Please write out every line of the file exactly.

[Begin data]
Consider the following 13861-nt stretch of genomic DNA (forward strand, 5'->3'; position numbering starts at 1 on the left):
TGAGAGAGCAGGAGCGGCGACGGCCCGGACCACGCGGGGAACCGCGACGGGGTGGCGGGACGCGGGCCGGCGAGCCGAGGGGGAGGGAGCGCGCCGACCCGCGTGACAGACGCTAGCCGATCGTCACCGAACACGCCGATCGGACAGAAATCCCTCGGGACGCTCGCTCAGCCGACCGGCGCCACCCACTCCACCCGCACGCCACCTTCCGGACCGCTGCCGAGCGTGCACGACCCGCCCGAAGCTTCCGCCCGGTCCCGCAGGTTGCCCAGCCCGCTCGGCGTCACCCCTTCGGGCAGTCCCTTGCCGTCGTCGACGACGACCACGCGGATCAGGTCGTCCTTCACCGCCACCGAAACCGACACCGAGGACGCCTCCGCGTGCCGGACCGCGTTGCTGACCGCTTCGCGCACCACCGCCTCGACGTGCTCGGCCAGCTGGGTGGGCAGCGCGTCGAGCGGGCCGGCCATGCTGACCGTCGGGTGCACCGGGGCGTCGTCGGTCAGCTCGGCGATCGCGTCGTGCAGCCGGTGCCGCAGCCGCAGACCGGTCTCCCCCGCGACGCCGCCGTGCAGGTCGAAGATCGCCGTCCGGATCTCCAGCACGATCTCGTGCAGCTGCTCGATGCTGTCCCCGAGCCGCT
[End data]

Consider the following 13861-nt stretch of genomic DNA (forward strand, 5'->3'; position numbering starts at 1 on the left):
TGAGAGAGCAGGAGCGGCGACGGCCCGGACCACGCGGGGAACCGCGACGGGGTGGCGGGACGCGGGCCGGCGAGCCGAGGGGGAGGGAGCGCGCCGACCCGCGTGACAGACGCTAGCCGATCGTCACCGAACACGCCGATCGGACAGAAATCCCTCGGGACGCTCGCTCAGCCGACCGGCGCCACCCACTCCACCCGCACGCCACCTTCCGGACCGCTGCCGAGCGTGCACGACCCGCCCGAAGCTTCCGCCCGGTCCCGCAGGTTGCCCAGCCCGCTCGGCGTCACCCCTTCGGGCAGTCCCTTGCCGTCGTCGACGACGACCACGCGGATCAGGTCGTCCTTCACCGCCACCGAAACCGACACCGAGGACGCCTCCGCGTGCCGGACCGCGTTGCTGACCGCTTCGCGCACCACCGCCTCGACGTGCTCGGCCAGCTGGGTGGGCAGCGCGTCGAGCGGGCCGGCCATGCTGACCGTCGGGTGCACCGGGGCGTCGTCGGTCAGCTCGGCGATCGCGTCGTGCAGCCGGTGCCGCAGCCGCAGACCGGTCTCCCCCGCGACGCCGCCGTGCAGGTCGAAGATCGCCGTCCGGATCTCCAGCACGATCTCGTGCAGCTGCTCGATGCTGTCCCCGAGCCGCT